class ToDo(BaseModel):
    task: str
    status: str

def post(todo: ToDo, db=storage_context("todos")):
    return {}

We're passing an instance of the database to the post function. By giving it the context name "todos", Brev will look for the database table named todos, or create it if it doesn't exist -- no initialization needed! :)

Now that we have a database set up, let's store the todos, and return a useful message.

from global_storage import storage_context
from pydantic import BaseModel
import uuid

class ToDo(BaseModel):
    task: str
    status: str

def post(todo: ToDo, db=storage_context("todos")):
    db[uuid.uuid4()] = todo # save the todo
    return {"success": f"Successfully saved task {todo.task}" }

From the Brev dev console, go to the storage viewer to see your database items!

6 Get your active todos

Storing is no fun if we can't access everything. Create a GET request that returns your active todos, first passing the database context to your get function.

from global_storage import storage_context
from pydantic import BaseModel
import uuid

class ToDo(BaseModel):
    task: str
    status: str

def post(todo: ToDo, db=storage_context("todos")):
    db[uuid.uuid4()] = todo # save the todo
    return {"success": f"Successfully saved task {todo.task}" }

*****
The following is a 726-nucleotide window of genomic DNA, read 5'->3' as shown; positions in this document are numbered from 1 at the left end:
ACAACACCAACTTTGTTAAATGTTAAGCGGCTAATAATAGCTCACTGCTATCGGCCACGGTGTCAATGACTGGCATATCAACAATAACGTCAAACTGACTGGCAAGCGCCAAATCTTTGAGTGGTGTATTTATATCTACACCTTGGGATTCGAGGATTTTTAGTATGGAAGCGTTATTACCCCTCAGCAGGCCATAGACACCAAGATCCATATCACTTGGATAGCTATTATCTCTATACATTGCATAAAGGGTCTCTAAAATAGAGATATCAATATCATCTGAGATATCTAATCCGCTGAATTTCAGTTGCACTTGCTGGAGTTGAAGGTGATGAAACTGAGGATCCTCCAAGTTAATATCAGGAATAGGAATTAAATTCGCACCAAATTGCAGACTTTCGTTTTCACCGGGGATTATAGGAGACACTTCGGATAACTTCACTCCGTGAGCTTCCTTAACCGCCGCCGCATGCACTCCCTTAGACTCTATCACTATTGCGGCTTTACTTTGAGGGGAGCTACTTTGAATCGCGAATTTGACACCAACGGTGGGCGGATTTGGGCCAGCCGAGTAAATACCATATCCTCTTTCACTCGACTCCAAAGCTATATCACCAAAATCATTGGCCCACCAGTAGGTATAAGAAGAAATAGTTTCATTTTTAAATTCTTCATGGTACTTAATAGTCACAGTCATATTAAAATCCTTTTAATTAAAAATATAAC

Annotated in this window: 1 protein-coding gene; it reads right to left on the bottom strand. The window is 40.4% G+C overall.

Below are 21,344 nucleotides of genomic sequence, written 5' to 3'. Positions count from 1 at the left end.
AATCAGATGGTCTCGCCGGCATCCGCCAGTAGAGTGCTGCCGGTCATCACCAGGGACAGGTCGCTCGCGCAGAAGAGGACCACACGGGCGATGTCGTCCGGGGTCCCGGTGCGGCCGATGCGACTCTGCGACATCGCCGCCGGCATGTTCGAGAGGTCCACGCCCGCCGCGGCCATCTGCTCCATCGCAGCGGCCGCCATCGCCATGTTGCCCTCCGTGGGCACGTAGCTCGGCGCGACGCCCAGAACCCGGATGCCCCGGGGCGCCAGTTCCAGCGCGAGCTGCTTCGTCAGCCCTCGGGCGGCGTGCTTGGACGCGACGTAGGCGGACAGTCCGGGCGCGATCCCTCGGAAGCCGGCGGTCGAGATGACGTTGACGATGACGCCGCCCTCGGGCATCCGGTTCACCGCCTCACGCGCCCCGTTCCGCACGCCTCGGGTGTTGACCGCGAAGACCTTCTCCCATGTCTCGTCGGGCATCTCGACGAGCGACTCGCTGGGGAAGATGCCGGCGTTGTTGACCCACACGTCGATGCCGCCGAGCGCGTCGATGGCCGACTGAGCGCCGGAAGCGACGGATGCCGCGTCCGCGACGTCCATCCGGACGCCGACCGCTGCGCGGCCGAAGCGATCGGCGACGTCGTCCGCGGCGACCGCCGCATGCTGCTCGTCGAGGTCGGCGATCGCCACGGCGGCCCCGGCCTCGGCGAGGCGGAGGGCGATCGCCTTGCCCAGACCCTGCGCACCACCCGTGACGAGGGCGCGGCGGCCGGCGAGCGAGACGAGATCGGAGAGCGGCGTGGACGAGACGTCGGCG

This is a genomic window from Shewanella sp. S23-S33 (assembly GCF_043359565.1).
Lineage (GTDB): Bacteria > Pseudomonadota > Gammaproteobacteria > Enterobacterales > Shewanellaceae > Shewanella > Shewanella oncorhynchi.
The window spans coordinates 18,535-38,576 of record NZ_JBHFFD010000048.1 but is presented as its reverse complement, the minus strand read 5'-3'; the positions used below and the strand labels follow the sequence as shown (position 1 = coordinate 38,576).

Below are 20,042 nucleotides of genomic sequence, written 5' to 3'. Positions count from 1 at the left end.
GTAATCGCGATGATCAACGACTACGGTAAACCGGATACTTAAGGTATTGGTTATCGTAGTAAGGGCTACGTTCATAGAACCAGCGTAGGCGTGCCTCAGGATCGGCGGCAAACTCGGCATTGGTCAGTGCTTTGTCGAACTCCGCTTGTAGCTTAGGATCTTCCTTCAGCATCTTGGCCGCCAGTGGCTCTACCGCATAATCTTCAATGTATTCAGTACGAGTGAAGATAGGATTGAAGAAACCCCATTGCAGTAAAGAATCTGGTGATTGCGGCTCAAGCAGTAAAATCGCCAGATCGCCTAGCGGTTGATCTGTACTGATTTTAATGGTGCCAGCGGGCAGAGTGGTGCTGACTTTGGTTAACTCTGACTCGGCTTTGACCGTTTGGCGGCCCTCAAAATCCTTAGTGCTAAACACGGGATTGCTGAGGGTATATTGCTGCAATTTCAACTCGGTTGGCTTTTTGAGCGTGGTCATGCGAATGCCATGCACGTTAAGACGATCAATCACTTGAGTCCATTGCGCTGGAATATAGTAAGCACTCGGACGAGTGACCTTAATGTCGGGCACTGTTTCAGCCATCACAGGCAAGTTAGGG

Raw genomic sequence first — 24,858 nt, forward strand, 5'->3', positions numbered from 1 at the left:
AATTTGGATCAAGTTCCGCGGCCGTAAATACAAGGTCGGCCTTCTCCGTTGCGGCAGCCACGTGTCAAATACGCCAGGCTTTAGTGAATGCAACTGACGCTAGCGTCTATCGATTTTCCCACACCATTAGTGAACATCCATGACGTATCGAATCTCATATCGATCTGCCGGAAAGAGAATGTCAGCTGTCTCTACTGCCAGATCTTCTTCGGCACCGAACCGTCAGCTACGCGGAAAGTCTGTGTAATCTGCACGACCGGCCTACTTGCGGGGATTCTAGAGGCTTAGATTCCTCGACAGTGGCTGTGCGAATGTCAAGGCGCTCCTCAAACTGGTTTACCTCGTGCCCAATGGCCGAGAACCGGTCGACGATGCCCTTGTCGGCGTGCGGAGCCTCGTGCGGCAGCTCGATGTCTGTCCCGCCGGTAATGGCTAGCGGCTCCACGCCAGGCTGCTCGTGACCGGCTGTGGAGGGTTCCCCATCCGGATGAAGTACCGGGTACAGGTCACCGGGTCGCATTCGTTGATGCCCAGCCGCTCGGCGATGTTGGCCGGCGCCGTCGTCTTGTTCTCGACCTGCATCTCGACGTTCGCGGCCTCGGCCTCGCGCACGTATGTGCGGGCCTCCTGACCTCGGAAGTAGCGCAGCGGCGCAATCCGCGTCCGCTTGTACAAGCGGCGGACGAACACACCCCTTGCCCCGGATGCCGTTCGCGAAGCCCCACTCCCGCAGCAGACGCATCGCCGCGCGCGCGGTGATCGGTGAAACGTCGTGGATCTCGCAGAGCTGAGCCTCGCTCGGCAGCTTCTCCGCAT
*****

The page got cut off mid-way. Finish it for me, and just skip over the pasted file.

def get(db=storage_context("todos")):
    pending_todos = [todo for todo in db.values() if todo.status=="pending"]
    return {"result": pending_todos}

7 The final step is to create an endpoint to modify

We want to edit a specific ToDo and mark it as completed. Given a todo ID, we can make a PUT request to change it's state.

Add a function for a put request that accepts the ID as a query parameter. (Don't forget to pass the db in as well )

from global_storage import storage_context
from pydantic import BaseModel
import uuid

class ToDo(BaseModel):
    task: str
    status: str

def post(todo: ToDo, db=storage_context("todos")):
    db[uuid.uuid4()] = todo # save the todo
    return {"success": f"Successfully saved task {todo.task}" }

def get(db=storage_context("todos")):
    pending_todos = [todo for todo in db.values() if todo.status=="pending"]
    return {"result": pending_todos}

def put(id, db=storage_context("todos")):
    return {}
The incoming data to a function can be a variety of types. Using a BaseModel type like we do for the POST request is what specifies incoming data as JSON.

Final step is to just pop the associated id

from global_storage import storage_context
from pydantic import BaseModel
import uuid

class ToDo(BaseModel):
    task: str
    status: str

def post(todo: ToDo, db=storage_context("todos")):
    db[uuid.uuid4()] = todo # save the todo
    return {"success": f"Successfully saved task {todo.task}" }

def get(db=storage_context("todos")):
    pending_todos = [todo for todo in db.values() if todo.status=="pending"]
    return {"result": pending_todos}

def put(id, db=storage_context("todos")):
    db[id]['status'] = "completed"
    return {"result": }

And there you have it! You now have everything you need to build out a ToDo app! Brev is meant to be configured to your specific use case.

Further Reading